Along with being Canada’s capital, Ottawa is large: 2,760 square kilometres. It stretches along the Ottawa River from the edges of Arnprior in the west to just shy of Rockland in the east and south to the Rideau River near Kemptville.
The city has four distinct regions, including a central core located inside a band of largely undeveloped land known as the greenbelt. The population hit 934,243 in 2016; when combined with Gatineau, that makes it the fifth largest city in Canada.
Ottawa and its housing market continue to evolve as the population grows and demographics shift. At the same time, thanks to the federal government’s presence, Ottawa has a very stable work force. That translates into a stable local economy, and housing here hasn’t experienced the wild swings and unaffordable prices seen in some other cities.
Jumping the greenbelt
Like many other cities, Ottawa encourages densification to limit urban sprawl. The greenbelt was originally conceived as a way to contain sprawl, but development has long since jumped this artificial boundary to create well-established communities outside the core. Builders still hold undeveloped land, nearly all of it outside the core, and suburban developments continue to spring up east, south and west of the central area.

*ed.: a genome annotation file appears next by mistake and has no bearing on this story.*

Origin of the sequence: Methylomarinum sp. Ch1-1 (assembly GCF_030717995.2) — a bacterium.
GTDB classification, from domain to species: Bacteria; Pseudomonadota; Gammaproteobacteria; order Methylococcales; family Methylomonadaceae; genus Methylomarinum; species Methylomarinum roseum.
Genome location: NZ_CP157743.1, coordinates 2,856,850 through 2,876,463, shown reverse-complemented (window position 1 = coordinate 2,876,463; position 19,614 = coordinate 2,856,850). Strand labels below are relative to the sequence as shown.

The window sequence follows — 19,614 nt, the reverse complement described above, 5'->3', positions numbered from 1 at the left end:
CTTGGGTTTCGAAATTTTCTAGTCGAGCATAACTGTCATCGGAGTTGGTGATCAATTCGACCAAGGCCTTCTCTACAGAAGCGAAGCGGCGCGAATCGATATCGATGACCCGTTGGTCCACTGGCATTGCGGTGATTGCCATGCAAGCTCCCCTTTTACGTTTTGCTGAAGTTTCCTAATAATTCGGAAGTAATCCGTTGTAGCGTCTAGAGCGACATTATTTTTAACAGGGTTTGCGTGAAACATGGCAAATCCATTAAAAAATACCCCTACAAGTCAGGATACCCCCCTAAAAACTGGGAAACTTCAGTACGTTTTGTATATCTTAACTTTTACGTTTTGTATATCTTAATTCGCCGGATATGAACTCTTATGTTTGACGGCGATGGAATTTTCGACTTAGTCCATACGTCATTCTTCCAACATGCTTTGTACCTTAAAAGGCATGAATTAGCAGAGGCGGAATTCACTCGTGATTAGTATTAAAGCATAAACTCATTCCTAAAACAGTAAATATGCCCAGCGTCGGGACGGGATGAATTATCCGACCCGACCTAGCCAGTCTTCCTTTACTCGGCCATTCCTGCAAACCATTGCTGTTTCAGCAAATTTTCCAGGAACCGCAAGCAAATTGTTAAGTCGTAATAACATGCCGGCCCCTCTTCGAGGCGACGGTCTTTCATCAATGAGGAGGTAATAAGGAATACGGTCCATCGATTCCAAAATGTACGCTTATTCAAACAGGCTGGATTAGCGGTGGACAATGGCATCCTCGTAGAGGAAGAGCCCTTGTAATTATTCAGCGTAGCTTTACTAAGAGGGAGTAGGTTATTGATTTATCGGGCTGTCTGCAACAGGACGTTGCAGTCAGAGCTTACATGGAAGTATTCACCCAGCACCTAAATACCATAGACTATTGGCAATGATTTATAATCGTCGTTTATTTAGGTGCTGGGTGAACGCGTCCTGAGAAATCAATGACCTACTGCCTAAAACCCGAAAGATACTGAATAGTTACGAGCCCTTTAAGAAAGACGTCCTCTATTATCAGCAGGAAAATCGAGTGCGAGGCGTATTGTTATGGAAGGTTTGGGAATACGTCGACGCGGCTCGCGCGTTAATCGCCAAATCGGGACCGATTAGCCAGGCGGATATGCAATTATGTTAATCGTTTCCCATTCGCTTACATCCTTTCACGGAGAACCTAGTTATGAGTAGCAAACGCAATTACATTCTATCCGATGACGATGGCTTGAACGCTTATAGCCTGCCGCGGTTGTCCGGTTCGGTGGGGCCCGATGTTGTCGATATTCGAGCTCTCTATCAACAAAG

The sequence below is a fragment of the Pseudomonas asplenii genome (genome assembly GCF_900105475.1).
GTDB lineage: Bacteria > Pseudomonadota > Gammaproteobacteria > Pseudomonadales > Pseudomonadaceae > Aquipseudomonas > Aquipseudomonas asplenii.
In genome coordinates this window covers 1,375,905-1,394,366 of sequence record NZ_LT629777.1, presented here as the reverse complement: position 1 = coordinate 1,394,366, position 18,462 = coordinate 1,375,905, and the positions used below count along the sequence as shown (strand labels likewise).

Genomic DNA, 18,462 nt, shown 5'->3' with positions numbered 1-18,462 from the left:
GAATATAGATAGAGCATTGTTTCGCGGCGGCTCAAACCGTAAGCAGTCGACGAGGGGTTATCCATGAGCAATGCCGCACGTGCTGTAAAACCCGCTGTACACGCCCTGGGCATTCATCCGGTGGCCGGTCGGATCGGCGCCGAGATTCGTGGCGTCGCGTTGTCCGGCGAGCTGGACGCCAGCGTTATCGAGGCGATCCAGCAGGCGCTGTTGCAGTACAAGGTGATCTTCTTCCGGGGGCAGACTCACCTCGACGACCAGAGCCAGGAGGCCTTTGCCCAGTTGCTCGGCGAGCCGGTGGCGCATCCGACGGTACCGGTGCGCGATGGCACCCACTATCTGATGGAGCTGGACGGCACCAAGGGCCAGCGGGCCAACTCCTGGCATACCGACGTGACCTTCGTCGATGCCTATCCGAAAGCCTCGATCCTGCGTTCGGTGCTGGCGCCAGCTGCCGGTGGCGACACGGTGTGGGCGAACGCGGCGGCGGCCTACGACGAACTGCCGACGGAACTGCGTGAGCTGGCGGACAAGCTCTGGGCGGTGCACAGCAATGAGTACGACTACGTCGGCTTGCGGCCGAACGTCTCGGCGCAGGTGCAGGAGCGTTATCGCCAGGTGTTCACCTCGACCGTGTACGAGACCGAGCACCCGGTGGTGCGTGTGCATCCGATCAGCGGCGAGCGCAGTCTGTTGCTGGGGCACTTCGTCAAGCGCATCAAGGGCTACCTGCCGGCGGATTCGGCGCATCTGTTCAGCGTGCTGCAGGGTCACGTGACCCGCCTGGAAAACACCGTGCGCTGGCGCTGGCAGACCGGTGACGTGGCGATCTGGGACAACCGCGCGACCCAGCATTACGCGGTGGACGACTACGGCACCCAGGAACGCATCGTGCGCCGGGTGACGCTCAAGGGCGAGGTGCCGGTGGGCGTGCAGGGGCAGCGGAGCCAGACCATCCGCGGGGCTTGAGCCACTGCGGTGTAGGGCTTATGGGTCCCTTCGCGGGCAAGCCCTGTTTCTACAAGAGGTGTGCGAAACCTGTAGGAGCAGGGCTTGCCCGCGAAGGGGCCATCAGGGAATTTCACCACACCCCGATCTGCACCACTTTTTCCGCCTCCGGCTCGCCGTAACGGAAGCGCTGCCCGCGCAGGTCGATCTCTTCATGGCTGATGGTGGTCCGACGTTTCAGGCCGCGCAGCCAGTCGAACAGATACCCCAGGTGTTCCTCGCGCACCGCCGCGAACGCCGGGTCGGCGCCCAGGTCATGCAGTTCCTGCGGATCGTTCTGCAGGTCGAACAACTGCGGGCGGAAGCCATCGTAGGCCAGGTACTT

Amalgamation in 2001 saw former municipalities and townships such as Gloucester, Nepean and Cumberland become part of the City of Ottawa, although many long-time residents still think of themselves as residents of those former cities and townships.
Among other notable facts, Ottawa has the highest number of residents with a post-secondary education in Canada, according to the city. It also has more engineers, scientists and PhDs per capita than any other city in the country and a bilingual rate of 44 per cent. The city enjoys a healthy cultural and entertainment scene, and excellent recreational facilities.
Despite occasional pockets of crime, Ottawa is generally considered to be one of the safest cities in Canada. The Ottawa Police Service does offer a crime report, but cautions against using it for making comparisons between areas.